Updated Wednesday, Jan. 16, 2008, at 5:24 p.m. EST.
A little-known cybersecurity intelligence organization is offering $20,000 to researchers who can provide exploitable vulnerabilities in Windows or a Windows Diffuse Application.
Digital Armaments will pay cash or credit to researchers who can prove and document zero-day flaws by midnight EST on Feb. 29, the group announced this month on its website.
Little information is available about the organization, which was founded in 2003 and “believes in information-sharing and proposes detailed analysis of cyberthreats and database-driven web applications,” according to its site.
During the flaw-acquisition process, Digital Armaments will make an offer for a zero-day vulnerability within five days of receiving the submission. The group will “eventually” notify the vulnerable product's vendor, and could release an advisory after the issue is patched, according to the group's website.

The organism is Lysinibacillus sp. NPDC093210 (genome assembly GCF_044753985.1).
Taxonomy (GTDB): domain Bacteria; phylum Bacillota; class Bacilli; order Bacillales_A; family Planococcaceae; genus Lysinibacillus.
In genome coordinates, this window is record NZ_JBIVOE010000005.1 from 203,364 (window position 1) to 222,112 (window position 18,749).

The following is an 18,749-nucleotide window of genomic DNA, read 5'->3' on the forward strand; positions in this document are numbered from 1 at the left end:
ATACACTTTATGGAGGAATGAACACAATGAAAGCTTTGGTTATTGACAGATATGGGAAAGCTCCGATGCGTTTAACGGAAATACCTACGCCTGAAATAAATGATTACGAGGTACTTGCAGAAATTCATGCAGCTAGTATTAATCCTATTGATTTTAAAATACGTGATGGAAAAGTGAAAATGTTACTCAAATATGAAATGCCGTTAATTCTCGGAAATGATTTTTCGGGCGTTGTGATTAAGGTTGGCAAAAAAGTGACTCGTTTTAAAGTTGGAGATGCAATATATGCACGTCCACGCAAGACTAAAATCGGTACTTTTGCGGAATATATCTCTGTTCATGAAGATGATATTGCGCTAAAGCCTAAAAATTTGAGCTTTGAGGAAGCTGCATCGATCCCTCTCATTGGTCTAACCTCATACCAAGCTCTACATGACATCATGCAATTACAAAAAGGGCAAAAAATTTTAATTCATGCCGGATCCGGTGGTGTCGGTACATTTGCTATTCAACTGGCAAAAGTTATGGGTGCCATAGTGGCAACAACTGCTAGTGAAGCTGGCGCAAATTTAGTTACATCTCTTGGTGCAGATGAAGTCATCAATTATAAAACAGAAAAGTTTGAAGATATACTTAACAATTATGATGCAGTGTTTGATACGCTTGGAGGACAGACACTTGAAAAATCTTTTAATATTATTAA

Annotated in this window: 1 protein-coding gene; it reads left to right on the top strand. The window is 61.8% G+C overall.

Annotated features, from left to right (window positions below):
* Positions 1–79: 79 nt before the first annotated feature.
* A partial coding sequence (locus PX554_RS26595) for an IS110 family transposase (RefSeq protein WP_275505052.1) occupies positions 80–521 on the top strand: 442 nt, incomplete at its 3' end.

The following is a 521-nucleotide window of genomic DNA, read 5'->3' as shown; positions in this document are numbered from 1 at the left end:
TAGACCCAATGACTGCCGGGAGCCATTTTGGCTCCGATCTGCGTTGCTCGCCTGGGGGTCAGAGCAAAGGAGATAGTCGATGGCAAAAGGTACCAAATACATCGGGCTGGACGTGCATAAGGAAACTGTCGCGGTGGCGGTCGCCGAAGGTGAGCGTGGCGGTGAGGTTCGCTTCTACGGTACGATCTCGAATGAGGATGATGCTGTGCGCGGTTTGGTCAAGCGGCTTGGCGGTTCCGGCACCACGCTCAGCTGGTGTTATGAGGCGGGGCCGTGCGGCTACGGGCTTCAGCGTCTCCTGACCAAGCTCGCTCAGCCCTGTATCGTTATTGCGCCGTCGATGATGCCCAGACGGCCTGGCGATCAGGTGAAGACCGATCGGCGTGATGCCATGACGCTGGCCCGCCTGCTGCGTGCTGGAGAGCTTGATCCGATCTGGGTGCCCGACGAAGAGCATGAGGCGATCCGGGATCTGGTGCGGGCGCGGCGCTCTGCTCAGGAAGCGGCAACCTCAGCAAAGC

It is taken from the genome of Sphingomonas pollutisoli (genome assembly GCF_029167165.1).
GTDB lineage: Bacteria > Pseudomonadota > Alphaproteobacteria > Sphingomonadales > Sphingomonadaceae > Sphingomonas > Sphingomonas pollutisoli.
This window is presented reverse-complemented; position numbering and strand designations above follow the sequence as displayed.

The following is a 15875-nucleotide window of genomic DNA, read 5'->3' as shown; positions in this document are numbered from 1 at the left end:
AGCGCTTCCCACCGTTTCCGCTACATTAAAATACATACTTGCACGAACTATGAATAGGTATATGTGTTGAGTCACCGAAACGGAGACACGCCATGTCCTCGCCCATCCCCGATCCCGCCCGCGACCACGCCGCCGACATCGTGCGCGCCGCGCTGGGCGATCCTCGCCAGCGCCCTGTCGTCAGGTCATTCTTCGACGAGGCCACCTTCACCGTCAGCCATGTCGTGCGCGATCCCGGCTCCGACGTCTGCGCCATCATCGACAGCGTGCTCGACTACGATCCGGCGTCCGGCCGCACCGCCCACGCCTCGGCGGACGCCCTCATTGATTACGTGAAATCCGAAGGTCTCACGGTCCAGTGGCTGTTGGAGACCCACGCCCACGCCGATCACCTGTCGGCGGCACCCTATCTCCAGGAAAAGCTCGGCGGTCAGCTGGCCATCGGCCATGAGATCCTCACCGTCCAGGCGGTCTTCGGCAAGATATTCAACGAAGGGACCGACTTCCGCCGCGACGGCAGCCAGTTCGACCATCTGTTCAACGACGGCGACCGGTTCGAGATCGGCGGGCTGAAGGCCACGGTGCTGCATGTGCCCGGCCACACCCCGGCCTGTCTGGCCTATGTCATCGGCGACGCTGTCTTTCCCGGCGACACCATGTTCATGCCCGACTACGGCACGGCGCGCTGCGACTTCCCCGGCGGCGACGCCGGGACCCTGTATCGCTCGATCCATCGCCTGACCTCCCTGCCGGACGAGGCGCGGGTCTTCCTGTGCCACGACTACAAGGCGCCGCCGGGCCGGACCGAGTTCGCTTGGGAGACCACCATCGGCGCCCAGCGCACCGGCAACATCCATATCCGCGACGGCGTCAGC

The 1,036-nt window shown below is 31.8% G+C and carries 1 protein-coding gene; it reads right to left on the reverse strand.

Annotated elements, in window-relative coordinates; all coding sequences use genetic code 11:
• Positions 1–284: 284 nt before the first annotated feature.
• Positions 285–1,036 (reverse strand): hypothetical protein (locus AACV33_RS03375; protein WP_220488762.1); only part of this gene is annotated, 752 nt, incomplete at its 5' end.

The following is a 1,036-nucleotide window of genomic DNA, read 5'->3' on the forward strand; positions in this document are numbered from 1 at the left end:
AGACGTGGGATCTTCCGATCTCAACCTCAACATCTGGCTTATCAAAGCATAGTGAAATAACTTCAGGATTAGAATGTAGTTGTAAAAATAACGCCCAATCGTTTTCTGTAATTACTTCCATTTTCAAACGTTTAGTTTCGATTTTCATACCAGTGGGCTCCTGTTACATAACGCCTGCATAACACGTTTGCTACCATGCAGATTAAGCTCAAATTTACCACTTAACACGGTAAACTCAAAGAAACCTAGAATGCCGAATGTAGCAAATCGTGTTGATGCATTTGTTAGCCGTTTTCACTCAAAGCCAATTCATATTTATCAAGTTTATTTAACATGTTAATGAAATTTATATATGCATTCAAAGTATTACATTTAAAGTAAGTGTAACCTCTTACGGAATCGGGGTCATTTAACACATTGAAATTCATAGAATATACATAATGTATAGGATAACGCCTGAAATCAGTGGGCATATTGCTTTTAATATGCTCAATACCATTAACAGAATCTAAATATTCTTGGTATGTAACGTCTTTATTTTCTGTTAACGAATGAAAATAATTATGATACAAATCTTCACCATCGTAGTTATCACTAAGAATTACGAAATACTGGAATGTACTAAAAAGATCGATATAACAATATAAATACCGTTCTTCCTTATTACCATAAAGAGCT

A Digital Armaments representative could not be reached for comment.
Digital Armaments is not the first organization to offer bounties for Windows security flaws. A year ago, VeriSign iDefense offered a total of $48,000 -- $8,000 apiece -- for the first six remotely exploitable flaws for Windows Vista and Internet Explorer 7.
Switzerland-based WabiSabiLabi launched an eBay-like marketplace last July designed to financially reward researchers while keeping sensitive information out of the hands of criminals.
Bill Sisk, Microsoft Security Response communications manager, said Tuesday that the Redmond, Wash.-based company will address any flaws that are disclosed during the contest, and encouraged researchers to follow common responsible disclosure practices.